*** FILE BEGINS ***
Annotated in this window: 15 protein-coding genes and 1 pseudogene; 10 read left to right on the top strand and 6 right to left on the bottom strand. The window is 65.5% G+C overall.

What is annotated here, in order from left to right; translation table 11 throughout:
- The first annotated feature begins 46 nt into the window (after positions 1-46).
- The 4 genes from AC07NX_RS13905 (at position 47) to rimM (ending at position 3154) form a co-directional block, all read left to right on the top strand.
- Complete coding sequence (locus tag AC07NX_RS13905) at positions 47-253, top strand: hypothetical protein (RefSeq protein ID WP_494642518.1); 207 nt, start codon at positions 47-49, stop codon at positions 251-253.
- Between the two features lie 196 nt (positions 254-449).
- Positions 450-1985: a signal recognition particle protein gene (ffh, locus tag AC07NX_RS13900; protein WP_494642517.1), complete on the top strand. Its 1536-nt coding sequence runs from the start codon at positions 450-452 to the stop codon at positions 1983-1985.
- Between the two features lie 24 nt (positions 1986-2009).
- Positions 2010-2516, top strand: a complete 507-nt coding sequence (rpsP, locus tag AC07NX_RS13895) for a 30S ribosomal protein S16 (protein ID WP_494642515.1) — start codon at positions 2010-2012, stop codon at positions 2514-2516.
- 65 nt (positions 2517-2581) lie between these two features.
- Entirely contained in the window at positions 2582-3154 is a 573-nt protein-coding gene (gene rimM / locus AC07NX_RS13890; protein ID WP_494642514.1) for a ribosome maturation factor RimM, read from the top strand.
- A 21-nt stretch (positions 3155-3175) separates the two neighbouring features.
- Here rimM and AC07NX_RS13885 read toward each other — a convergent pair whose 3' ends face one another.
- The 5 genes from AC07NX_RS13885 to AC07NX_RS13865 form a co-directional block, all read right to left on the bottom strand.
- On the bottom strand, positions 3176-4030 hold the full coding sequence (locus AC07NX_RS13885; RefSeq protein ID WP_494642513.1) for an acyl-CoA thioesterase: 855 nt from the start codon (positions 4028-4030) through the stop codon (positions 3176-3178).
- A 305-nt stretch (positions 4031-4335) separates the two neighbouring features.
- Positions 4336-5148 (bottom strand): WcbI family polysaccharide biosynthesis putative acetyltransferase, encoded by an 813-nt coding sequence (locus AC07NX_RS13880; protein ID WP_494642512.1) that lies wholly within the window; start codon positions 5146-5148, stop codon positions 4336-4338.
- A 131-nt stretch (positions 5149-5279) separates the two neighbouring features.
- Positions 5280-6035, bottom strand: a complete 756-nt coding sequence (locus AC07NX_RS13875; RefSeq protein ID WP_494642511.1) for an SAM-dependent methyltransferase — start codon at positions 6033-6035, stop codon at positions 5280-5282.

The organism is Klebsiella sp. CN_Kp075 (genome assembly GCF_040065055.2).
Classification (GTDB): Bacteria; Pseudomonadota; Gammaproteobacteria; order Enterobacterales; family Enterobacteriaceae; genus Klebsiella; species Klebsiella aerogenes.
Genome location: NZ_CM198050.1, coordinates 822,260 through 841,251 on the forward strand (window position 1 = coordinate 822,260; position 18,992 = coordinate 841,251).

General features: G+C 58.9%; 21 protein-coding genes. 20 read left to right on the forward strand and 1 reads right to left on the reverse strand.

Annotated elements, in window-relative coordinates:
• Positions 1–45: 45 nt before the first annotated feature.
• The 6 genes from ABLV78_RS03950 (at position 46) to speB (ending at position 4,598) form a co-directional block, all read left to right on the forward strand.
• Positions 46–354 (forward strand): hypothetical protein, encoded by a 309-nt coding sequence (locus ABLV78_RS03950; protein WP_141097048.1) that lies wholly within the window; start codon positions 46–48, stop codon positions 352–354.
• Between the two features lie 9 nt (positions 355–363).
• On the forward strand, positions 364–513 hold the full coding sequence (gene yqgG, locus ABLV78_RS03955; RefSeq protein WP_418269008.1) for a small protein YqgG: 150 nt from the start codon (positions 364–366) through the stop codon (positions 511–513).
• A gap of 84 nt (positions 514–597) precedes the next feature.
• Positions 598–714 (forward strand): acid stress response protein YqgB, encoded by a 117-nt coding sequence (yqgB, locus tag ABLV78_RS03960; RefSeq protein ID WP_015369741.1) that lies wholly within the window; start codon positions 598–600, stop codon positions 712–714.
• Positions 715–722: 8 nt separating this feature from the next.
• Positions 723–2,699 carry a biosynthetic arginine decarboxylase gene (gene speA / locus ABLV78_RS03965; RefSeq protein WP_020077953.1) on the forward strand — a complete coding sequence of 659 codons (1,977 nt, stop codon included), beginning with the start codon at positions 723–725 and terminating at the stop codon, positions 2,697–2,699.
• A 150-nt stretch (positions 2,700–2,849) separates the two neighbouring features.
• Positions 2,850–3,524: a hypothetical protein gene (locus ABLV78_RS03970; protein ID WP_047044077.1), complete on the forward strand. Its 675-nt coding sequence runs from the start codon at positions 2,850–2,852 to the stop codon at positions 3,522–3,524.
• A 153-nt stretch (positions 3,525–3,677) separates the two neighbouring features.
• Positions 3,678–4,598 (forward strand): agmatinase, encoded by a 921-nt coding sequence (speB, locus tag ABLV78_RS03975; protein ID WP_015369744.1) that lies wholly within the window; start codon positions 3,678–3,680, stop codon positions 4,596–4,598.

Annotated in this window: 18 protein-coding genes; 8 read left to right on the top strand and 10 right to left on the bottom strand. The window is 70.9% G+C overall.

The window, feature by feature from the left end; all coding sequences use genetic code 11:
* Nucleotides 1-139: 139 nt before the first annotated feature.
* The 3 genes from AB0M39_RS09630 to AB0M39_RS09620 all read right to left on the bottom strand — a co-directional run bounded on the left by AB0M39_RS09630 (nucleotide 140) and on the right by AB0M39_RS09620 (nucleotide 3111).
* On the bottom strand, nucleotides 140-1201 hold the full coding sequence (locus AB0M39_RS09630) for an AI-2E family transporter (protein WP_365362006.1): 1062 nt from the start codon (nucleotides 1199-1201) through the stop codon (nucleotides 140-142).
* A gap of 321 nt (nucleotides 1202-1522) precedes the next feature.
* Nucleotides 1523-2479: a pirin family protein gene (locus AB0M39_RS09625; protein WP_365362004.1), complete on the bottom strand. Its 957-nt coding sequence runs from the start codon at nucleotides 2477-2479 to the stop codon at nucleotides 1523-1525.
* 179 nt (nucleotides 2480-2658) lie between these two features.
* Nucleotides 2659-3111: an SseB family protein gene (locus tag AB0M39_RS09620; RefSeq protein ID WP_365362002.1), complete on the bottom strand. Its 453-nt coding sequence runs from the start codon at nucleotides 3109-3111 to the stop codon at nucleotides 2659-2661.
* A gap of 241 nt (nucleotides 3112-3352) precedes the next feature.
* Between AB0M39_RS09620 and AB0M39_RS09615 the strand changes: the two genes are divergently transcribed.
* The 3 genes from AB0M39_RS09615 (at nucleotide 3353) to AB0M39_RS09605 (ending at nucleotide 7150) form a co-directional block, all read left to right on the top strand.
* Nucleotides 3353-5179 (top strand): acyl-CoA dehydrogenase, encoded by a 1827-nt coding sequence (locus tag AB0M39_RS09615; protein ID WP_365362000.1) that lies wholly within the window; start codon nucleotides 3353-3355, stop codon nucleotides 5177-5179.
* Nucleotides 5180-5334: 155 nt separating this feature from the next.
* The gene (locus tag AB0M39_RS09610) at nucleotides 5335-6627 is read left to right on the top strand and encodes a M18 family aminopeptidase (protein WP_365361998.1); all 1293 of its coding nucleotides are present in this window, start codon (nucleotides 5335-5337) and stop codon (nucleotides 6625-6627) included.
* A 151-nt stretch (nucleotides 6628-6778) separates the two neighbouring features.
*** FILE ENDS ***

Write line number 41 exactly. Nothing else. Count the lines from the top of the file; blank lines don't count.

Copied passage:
* The 3 genes from AB0M39_RS09630 to AB0M39_RS09620 all read right to left on the bottom strand — a co-directional run bounded on the left by AB0M39_RS09630 (nucleotide 140) and on the right by AB0M39_RS09620 (nucleotide 3111).